I have been back in the Peace Community of San José de Apartadó for a couple of weeks now, but in some ways it seems like I never left. The stresses of life in the city were effortlessly exchanged for those in the jungle: rather than read about combat in reports sent to me in my Bogota office, I am hearing them in the night. There are physical stresses, too; I fell on muddy rocks and have a bruise on my hip the size of a dollar bill. My legs are scraped up from thorny plants. My body is vigorously trying to get back into shape for the hikes through the tropics that we take regularly.
The urban garden on a window sill overlooking buildings across the street has been exchanged for a backyard of jungle; here my seeds sprouted in a day and a half, after bringing in some good soil from under a rotting jungle tree whose base spanned twice my height. In this climate, things need to be kept clean and I am back to dedicating a significant part of my day to washing my clothes by hand and scrubbing down the kitchen to avoid rat
Cutting Cacao. Photos: Elisabeth Rohrmoserand ant and other critter infestation. City streets have been exchanged for jungle paths, high heels for rubber boots, public transportation for mules, and capital metropolis for a village of 30 homes.
When a rural teacher was killed in a neighboring village last week, the secretary of education decided not to send teachers to the villages here anymore. And just like that, the students stop studying. The military showered civilian homes with bullets in San José when the town found itself between their base on the hill and the FARC guerrillas’ position on the far side of the river. I spend time hearing about how these things happened and why. I listen as people tell me their concerns and fears about what is going on around us. I analyze the security situation with my neighbors and meet with public officials and other organizations in the zone. I write reports with information from the field and imagine my co-workers in Bogota reading them over a cup of coffee on the fourth floor of our office there.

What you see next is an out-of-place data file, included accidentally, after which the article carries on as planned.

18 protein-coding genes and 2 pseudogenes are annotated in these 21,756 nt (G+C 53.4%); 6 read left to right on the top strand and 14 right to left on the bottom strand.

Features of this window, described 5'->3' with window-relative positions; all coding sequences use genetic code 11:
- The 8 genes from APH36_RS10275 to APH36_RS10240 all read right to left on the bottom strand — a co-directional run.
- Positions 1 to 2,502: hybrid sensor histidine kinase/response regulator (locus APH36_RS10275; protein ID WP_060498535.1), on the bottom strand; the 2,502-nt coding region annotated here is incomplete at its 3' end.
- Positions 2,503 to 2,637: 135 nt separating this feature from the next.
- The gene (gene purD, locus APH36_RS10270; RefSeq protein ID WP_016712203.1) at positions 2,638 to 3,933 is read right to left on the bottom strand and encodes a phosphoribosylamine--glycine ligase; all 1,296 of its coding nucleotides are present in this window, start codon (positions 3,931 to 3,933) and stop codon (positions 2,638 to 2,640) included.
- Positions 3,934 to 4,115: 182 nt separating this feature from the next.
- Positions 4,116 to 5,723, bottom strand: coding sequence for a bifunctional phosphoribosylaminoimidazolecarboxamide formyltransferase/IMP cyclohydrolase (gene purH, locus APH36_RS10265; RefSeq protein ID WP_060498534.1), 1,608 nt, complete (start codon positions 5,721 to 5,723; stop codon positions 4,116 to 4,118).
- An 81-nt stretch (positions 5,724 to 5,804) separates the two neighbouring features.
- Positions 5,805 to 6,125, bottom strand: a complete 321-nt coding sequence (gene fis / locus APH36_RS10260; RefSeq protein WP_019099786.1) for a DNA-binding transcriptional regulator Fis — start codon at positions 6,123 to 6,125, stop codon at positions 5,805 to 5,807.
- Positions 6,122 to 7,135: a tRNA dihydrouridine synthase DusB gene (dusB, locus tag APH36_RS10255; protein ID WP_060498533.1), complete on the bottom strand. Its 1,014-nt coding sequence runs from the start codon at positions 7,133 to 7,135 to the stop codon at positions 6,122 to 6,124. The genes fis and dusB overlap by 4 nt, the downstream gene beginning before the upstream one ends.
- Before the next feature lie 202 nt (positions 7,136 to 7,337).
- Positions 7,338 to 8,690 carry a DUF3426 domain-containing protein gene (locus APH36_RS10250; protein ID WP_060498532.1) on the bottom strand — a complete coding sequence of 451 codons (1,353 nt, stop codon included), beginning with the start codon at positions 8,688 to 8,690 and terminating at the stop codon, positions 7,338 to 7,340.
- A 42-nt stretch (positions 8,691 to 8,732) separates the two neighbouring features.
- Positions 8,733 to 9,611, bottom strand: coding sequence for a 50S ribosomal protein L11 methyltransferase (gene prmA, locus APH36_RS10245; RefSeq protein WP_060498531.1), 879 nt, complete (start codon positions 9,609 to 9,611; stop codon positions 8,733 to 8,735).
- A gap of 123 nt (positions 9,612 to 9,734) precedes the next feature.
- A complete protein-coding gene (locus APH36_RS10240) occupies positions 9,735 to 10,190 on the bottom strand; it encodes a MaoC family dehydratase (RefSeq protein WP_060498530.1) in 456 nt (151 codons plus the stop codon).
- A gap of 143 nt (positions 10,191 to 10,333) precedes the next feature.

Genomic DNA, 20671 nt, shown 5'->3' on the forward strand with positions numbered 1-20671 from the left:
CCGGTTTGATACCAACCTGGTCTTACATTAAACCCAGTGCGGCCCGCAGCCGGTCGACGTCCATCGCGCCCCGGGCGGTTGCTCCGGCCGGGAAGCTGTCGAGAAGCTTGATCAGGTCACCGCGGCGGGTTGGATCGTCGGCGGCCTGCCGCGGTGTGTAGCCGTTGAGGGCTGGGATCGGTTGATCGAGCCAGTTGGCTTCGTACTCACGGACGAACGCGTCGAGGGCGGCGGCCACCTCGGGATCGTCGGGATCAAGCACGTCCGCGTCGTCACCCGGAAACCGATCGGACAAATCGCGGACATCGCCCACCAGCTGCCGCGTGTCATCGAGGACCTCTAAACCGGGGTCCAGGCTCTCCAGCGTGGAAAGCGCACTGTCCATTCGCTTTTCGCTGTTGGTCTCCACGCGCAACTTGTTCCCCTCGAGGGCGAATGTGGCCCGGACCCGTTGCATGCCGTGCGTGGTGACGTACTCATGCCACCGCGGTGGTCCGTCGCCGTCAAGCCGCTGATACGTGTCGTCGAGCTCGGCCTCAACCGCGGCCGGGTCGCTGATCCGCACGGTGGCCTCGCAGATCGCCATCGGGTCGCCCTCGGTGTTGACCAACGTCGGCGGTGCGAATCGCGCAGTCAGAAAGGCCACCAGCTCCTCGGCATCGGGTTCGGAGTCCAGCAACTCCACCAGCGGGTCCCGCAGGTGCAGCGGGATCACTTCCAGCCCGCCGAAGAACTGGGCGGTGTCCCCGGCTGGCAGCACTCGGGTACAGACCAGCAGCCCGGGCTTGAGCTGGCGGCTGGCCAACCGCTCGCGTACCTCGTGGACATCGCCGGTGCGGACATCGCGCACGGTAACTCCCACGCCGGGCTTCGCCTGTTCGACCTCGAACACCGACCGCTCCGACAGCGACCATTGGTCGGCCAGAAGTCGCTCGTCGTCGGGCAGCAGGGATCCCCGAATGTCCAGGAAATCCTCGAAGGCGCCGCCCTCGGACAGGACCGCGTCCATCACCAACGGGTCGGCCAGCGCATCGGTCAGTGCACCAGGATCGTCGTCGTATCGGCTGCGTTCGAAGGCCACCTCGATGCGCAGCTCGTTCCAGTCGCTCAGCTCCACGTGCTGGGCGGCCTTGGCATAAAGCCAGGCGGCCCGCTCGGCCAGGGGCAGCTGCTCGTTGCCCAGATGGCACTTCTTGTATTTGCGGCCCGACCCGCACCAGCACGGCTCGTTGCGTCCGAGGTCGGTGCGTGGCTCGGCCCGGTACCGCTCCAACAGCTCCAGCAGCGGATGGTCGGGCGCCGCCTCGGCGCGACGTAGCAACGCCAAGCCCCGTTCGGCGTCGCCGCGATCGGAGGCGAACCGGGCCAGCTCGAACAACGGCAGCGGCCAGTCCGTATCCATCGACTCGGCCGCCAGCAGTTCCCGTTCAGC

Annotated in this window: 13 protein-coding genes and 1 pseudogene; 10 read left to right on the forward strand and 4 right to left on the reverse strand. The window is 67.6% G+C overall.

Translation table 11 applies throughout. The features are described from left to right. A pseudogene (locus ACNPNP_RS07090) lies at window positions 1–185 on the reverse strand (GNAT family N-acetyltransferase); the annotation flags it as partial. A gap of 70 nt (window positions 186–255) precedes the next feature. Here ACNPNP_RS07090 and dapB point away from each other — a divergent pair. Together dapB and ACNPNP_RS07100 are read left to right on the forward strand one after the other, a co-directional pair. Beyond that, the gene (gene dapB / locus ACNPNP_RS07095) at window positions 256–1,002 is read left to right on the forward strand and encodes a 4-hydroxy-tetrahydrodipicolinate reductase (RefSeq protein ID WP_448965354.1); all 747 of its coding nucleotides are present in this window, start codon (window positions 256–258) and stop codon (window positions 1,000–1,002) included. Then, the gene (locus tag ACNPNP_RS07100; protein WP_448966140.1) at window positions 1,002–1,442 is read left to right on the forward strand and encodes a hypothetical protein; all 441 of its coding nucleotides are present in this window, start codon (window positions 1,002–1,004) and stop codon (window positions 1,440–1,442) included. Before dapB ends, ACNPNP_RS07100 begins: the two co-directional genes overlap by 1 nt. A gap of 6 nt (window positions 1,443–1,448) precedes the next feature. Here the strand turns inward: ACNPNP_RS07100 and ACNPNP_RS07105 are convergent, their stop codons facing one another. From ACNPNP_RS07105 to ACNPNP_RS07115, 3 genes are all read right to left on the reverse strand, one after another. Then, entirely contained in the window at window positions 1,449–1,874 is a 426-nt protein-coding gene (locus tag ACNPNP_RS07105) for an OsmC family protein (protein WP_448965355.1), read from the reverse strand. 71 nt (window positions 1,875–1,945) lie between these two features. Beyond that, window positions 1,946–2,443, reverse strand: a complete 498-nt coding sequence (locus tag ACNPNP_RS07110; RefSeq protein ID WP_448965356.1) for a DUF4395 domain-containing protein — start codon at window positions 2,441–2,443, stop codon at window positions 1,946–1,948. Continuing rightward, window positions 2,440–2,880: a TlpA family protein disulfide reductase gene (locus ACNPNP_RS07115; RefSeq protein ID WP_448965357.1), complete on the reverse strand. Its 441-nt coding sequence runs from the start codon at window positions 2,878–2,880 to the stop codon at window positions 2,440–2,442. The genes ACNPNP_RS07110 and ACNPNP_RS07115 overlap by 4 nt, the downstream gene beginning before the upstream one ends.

The war goes on and so does life. It is good to be back here among old friends and neighbors. September is friendship month in Colombia, and we are in the process of discovering who has whom in the annual amigo secreto game. This year nobody is interested in helping me figure out my secret friend, so it looks like I will have to sing a song or do a dance when the discovery day comes. One man brought me bananas, so I decided to bake banana bread over a wooden burning stove. It’s amazing how fast time slows down. My exchanges with my neighbors are short and beautiful. People stop to talk and then walk on, like some sort of café culture with no need for a coffee shop. Their commentary and questions jump from yucca to combats to cacao to armed actors, from death to life and back again without a blip.
Walking through the jungle by day has me ripping calluses from my feet in the evenings. I lay awake to the sounds of the forest and
watch lightening bugs in my room. There are lizards on my walls and spiders in my bed. I hear the rain coming in from across the canyon and run to get my clothes from the clothes
drying line. I hear the whacking of machetes and axes. I watch the cacao nursery sprigs grow under a palapa hut and see snakes in brown fallen cacao leaves. I help my neighbors shuck corn and collect zapote and let them tell me stories of their lives. I jump rope with the children and play domino by candlelight when the electricity goes in the storm.
The author and a community memberSometimes I feel like the life here is a forever summer day. I am dirty and sweaty and smiley. The stars glitter at night. The rain falls hard. The sun burns. I see monkeys jumping though trees and let women braid my hair to get it off of my neck. I gather flowers with little girls. I lean up against trees and breathe in the heavy jungle air.
Being here, it seems like there is only here. Even though I am seeing such differences with my own eyes and experiencing them in my own life, it is hard for me to believe the different realities that people live on this planet. This place is so beautiful. These people are so strong. I once again feel grateful to be able to play a small role in their resistance with my physical presence in the peace community.